A phishing attack on Palmetto Health, which is now called Prisma Health, allowed unauthorized persons to access several email accounts.
Palmetto Health employees received email messages that have a malicious hyperlink. When the employees clicked the link, they were directed to an imitation web page, which asked them to input their email credentials. After which, the attackers were able to access the employees’ email accounts using their credentials.
A third-party computer forensics company investigated the breach to identify its nature and scope of access and to know if the attackers accessed or acquired any patients’ protected health information (PHI).
The forensics company confirmed that the attackers first accessed the email accounts in November 2018. The manual review of the emails to see if they contained patients’ PHI took some time to finish. It ended on February 19, 2019 and it confirmed that the PHI of 23,811 patients were exposed.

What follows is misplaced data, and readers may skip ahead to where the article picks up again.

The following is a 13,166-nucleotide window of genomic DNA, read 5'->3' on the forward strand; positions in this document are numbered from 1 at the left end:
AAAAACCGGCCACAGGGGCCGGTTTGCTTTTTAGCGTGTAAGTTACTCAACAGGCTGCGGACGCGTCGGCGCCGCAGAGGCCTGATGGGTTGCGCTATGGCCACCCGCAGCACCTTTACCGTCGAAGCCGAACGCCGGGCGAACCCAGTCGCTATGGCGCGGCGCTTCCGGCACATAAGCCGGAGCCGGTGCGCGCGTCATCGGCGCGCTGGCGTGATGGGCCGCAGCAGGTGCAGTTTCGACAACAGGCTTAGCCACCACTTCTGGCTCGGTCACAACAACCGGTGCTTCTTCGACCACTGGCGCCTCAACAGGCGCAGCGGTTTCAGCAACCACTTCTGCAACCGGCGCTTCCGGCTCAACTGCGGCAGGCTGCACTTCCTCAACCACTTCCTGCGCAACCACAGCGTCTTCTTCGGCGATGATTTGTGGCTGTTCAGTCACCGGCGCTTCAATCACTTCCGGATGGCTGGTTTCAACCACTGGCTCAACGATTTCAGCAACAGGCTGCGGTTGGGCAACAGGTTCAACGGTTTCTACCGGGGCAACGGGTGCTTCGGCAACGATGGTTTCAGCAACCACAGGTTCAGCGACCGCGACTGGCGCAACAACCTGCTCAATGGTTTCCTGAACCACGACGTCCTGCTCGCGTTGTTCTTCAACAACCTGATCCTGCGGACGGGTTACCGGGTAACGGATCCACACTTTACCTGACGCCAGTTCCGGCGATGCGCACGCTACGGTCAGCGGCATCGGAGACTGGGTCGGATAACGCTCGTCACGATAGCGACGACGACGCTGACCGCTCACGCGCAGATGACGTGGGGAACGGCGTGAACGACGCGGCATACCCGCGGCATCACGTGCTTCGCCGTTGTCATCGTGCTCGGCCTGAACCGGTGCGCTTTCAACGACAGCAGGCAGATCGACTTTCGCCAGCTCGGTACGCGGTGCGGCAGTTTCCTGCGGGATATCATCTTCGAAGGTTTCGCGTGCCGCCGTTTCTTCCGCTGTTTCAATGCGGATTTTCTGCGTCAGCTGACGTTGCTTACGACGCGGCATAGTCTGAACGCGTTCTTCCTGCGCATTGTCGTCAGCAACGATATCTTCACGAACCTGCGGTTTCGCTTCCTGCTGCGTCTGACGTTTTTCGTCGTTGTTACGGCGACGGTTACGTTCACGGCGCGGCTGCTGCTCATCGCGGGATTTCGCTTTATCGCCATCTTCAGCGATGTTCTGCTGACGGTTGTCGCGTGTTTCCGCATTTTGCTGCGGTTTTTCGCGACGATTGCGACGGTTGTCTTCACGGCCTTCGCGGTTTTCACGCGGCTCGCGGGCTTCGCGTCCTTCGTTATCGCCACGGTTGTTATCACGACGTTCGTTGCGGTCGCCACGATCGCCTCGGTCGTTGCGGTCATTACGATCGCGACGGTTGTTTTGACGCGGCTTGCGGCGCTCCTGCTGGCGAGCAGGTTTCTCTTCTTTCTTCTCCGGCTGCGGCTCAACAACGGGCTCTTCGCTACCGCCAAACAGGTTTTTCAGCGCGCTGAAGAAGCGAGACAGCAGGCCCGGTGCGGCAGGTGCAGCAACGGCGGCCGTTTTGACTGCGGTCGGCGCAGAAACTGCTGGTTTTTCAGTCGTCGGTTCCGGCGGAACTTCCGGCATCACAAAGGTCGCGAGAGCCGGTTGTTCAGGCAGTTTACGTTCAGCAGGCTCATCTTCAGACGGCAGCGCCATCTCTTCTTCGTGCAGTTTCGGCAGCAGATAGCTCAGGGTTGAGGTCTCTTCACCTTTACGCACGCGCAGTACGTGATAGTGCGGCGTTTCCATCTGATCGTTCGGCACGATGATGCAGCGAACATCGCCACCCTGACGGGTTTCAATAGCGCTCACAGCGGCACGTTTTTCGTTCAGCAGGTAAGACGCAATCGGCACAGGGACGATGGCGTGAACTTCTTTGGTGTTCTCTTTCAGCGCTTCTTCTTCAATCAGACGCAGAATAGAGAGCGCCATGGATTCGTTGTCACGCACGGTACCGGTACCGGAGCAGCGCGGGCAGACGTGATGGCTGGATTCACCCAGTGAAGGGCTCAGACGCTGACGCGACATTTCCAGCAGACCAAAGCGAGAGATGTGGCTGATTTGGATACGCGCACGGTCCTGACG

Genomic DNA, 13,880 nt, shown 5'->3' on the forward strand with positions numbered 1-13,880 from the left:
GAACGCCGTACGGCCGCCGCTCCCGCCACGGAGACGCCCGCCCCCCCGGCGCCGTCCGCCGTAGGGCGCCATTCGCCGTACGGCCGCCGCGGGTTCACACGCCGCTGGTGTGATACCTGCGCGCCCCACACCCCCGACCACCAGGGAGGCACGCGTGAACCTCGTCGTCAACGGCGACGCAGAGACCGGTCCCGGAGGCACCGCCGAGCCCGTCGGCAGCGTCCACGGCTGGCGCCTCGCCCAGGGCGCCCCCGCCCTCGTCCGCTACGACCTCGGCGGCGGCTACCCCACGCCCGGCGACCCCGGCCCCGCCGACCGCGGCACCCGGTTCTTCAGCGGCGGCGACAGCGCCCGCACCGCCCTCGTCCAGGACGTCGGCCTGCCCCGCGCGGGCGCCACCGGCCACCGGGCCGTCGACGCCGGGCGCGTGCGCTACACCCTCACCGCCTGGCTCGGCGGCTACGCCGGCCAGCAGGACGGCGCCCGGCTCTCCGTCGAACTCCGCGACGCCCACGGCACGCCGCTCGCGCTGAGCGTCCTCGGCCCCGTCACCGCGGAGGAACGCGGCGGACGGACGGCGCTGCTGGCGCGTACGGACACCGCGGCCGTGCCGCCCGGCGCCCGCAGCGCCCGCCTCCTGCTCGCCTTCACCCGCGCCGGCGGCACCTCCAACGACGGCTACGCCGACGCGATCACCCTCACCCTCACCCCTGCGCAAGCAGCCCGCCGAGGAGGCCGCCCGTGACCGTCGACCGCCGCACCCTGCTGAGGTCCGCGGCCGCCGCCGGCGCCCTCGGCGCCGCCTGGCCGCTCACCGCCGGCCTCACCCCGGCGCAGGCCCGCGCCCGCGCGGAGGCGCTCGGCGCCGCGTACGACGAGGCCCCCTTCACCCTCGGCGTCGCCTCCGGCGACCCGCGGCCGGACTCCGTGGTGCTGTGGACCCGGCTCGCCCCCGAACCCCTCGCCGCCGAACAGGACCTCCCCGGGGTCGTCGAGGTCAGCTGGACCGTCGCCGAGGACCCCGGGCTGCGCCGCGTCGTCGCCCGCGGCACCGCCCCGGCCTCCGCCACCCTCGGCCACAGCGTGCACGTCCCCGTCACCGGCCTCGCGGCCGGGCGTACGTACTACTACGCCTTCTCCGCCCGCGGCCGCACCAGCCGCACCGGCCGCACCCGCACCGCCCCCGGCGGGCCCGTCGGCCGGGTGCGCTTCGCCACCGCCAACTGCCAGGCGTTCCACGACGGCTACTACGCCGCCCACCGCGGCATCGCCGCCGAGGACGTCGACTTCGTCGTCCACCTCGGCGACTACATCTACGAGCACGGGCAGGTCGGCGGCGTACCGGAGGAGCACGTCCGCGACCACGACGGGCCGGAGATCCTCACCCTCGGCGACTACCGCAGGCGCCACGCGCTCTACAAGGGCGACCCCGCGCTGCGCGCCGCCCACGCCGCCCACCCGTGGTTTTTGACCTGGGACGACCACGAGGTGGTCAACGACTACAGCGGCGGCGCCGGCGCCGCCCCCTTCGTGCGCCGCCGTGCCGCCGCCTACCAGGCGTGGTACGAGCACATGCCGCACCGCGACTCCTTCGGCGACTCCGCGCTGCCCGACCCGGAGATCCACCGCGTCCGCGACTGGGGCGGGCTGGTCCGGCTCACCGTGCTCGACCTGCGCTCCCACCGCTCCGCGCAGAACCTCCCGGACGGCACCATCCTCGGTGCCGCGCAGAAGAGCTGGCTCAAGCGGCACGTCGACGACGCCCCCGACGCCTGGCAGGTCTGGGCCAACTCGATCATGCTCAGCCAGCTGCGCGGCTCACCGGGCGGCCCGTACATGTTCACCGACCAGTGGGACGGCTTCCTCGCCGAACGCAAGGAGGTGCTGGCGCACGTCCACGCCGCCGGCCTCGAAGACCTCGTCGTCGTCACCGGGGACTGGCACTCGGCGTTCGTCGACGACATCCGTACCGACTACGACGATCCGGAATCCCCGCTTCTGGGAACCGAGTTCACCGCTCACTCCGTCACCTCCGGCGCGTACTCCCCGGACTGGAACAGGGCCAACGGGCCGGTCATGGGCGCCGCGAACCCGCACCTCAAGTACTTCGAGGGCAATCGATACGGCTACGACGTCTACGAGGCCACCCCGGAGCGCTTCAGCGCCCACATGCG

There was only a limited information exposed which included the names and data that Palmetto Health used when treating or consulting with patients. There was also health insurance details, Social Security numbers, and/or financial data contained in a small portion of the emails.
Palmetto Health is convinced that the attackers intended to access payroll data and not patient health data. No evidence was found to indicate access or duplication of any patient information, however it is possible that there was data theft. Thus, Palmetto Health offered free credit monitoring and identity theft protection services to patients whose financial data was potentially compromised.
Earnest Health, which encountered a phishing attack in October 2018 also notified some patients who went to the Weslaco Regional Rehabilitation Hospital located in Texas about the exposure of some of their PHI. The patients’ exposed information included their names, birth dates, health insurance information, patient care data, Social Security numbers and driver’s license numbers.
The hospital mailed notification letters to all affected patients and offered free credit monitoring and identity theft protection services to all patients who had their Social Security number or driver’s license number exposed. The hospital employees were given more training on identifying potentially malicious emails.
The HHS’ Office for Civil Rights has not yet listed the incident on its breach portal, so there is no information yet on the exact number of patients affected.